Tuesday, January 24th, 2006
Love And Mathematics
I finally found an image from that American Analog set t-shirt I’ve gone on about in the past. And it’s topical!
The University of Leicster in the UK reports something that I’ve believed for some time now – music downloading creates listener apathy. It can’t be any surprise that the ease with which people can constantly access and download new music without any real effort has devalued, at least for many, music. If something doesn’t cost you anything, be it money or energy, why should you ascribe any real value to it? Combine that with the fact that we’re mainly now talking about something without any tangible, physical form and you’ve got a recipe for who gives a fuck. This isn’t to suggest that the advent of digital music has been a negative thing – no, it’s hard to argue that the great decline of the major labels is anything but a plus, but nothing comes without a price, and in this case that price is the
commoditization commodification of music. There’s a generation of kids growing up now who have no concept of ever paying for music, and I have to wonder what it will mean when they become the primary consumer demographic. Will artists still find a way to get paid? One of The Big Takeover’s blog-columnists offers his thoughts.
I’ve rounded up a few more links of late that address some facet or consequences of the increasing insubstantiation of music. PopMatters ponders what it means to completists now that pretty much everything – rarities, demos, live shows – is essentially available to everyone, everywhere. I for one have basically stopped caring about live show recordings, unless it’s one that I was actually at. In the distant early days of the internet, I remember hunting down and treasuring every live recording, no matter how poor, as precious and rare. Now I could care less, to be honest. Though I can’t really explain why, even though every live Wilco show is seemingly available on bit torrent 24 hours after the curtains come down, I still felt compelled to buy the live album…
And more – Angry Robot wonders if the increasing popularity of downloads might somehow spark a reaction/revolution in interesting packaging to renew interest in the physical product, while Canada.com wonders the same thing, but in regards to album artwork. Sterophile eulogizes the independent record store (done in by the internet, natch), and you may recall my own personal reaction to today’s download culture – vinyl.
And a final iPod question – while mine no longer does the refuse-to-play thing (yay for reinstalling the whole OS), for whatever reason it refuses to play certain songs. Maybe three out of a few thousand on the iPod so not a great percentage, but annoying nonetheless. If I play the album, it just sits on that song for a second, then skips ahead to the next track. Reimporting the tracks don’t work. I haven’t tried re-ripping or re-naming to try and fool it, but that seems dumb. Any ideas?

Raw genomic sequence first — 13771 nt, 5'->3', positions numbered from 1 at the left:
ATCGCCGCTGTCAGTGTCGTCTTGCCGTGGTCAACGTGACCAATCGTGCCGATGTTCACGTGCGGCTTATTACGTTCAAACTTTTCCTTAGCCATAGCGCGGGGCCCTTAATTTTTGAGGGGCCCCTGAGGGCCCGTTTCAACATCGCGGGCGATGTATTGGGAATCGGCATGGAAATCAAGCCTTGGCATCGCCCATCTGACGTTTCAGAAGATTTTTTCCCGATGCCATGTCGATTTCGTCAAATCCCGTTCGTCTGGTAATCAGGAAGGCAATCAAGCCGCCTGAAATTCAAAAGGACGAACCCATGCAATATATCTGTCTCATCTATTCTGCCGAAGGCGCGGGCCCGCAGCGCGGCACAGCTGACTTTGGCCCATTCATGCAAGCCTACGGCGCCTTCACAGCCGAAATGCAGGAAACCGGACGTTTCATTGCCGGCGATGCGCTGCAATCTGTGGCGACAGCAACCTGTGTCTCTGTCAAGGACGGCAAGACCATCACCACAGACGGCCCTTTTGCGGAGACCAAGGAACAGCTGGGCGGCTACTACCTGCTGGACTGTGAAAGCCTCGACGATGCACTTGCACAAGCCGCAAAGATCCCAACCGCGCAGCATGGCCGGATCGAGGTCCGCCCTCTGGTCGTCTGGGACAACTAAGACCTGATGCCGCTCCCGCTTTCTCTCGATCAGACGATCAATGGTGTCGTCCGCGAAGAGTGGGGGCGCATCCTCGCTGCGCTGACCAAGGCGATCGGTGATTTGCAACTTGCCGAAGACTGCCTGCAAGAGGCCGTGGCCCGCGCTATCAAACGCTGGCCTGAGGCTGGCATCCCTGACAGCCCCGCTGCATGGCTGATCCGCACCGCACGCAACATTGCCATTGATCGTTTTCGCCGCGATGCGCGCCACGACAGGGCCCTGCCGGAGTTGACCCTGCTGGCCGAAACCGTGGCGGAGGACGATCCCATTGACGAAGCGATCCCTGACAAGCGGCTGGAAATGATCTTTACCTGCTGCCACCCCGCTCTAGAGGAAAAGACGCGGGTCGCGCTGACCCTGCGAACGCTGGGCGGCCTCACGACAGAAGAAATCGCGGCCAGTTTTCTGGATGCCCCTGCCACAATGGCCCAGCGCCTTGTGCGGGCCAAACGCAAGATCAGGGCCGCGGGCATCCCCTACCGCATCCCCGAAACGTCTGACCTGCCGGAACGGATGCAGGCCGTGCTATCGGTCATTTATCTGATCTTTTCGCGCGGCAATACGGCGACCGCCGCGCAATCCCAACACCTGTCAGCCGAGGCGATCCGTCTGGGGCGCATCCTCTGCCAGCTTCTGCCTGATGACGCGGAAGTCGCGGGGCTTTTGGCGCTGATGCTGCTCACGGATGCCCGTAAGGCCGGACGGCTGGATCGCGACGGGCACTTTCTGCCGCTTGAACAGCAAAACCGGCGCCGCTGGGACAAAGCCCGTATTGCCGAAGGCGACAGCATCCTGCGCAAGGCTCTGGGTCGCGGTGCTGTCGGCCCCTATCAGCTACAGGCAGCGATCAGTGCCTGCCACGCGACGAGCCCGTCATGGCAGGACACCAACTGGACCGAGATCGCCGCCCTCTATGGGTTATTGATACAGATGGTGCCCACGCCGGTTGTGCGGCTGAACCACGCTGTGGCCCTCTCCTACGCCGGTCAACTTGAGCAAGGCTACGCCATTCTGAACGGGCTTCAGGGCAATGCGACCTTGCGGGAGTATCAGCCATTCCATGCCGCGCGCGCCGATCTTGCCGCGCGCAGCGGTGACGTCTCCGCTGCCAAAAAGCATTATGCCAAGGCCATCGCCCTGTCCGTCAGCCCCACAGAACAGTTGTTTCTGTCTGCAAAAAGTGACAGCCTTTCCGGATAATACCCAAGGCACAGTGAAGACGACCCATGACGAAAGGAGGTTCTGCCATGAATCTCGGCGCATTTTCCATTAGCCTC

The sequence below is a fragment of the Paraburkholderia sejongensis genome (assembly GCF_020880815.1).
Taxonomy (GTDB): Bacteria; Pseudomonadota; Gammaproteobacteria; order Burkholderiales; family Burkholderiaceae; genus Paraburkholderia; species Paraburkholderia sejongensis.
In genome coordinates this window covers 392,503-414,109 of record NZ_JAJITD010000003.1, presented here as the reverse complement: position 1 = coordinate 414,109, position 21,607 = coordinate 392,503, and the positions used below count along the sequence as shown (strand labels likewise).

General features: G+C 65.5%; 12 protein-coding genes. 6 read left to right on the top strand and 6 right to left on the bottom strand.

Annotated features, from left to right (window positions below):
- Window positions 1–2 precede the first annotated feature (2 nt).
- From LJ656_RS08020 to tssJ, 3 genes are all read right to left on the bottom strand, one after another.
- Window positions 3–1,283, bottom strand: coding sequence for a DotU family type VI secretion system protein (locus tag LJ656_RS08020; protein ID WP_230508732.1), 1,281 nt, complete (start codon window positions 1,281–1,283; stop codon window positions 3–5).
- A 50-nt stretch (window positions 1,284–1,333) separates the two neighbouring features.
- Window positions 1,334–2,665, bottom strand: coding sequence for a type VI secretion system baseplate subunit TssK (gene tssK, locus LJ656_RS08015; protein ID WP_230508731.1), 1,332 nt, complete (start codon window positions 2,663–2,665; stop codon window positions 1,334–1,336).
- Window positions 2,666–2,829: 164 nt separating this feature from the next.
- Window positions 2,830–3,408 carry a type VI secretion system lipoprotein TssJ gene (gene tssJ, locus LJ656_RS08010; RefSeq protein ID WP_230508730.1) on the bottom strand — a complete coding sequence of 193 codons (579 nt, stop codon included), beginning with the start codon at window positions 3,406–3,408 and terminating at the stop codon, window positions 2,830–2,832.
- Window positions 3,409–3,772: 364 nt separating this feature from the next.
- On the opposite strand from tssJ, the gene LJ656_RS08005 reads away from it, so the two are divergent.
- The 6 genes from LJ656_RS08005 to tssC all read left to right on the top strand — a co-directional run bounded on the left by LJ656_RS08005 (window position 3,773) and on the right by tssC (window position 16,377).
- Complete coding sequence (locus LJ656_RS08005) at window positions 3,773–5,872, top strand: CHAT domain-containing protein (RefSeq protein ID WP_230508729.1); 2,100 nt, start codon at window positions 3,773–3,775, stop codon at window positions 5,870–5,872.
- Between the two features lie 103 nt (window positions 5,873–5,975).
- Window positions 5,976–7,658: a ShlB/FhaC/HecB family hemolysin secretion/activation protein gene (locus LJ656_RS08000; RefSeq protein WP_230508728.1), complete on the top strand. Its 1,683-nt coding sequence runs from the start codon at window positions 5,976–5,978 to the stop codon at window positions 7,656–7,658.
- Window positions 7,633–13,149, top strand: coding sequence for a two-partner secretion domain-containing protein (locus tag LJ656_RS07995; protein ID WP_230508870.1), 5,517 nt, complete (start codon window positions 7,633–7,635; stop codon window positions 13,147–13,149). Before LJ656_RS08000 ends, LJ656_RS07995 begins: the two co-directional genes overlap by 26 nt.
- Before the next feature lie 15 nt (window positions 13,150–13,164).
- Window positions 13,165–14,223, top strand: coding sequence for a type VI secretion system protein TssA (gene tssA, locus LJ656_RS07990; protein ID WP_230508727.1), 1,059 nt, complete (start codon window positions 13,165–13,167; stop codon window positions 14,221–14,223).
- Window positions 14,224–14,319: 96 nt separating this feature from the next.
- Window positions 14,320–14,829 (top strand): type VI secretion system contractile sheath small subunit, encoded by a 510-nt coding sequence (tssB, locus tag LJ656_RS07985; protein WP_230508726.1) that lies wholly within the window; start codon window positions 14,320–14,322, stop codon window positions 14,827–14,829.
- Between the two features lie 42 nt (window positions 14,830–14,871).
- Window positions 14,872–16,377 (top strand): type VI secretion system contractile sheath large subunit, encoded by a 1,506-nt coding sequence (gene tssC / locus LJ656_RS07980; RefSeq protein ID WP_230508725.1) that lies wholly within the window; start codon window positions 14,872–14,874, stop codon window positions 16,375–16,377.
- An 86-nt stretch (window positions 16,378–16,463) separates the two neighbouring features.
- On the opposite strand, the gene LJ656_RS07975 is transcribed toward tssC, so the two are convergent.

B(oot)log has rounded up a slew of Feist’s radio performances in MP3 form for your listening pleasure, but unfortunately doesn’t have the Red Demos, from which much of Let It Die sprung forth from. They’re worth hunting down – they sound great and “Intuition” is still one of her best songs ever while the version of “Leisure Suite” is almost sinister-sounding.
The Scotsman talks to Scotswoman Isobel Campbell about her new album Ballad Of The Broken Seas. She’s at Revival on March 4 and while Mark Lanegan won’t be touring with her, her band will include some heavyweights including Eugene Kelly (of The Vaselines and Eugenius), who will handle Lanegan’s parts. Now THAT should be interesting.
Some more shows – Stars will be performing at The Docks on March 1 as part of CMW’s Indie Awards. Admission gets you into the awards ceremony to see all the artists not show up to accept their awards, followed by a full set from Stars. And quietly buzzy UK popsters Field Music will be at Sneaky Dee’s on March 11 for a show before heading down to Texas for SxSW. That night will be a mini British invasion in Toronto shows – in addition to The Subways at The Mod Club that night, Billy Bragg will finally be making good on his promise to come back and sing for us at the Opera House. I’m gonna have to go with the old guy.
Here’s a follow-up to yesterday’s expansive Jenny Lewis roundup – a couple more interviews with Paste and Chart. There’s also a video for “Rise Up With Fists”, but it’s a MySpace exclusive and apparently that means exclusive territorially too – I can’t see it since I’m in Canada, and I think the rest of the world (and some parts of America) are shut out as well. Can you say “bullshit”?
24: I want to punch the President. Oh surprise, the baddies have someone “on the inside” at CTU. It’s nice to see that they’re maintaining their high standards of employee screening and are placing a greater emphasis on interpersonal skills and overall professionalism. And evidently they’re grooming Chloe to take over from Curtis as chief interrogator – that woman is ice cold! And there’s nothing like a good old fashioned infirmary knockdown scissor-fight to liven up an otherwise talky episode. That final scene? That;s Walt’s spider-sense tingling.
np – Metal Hearts / Socialize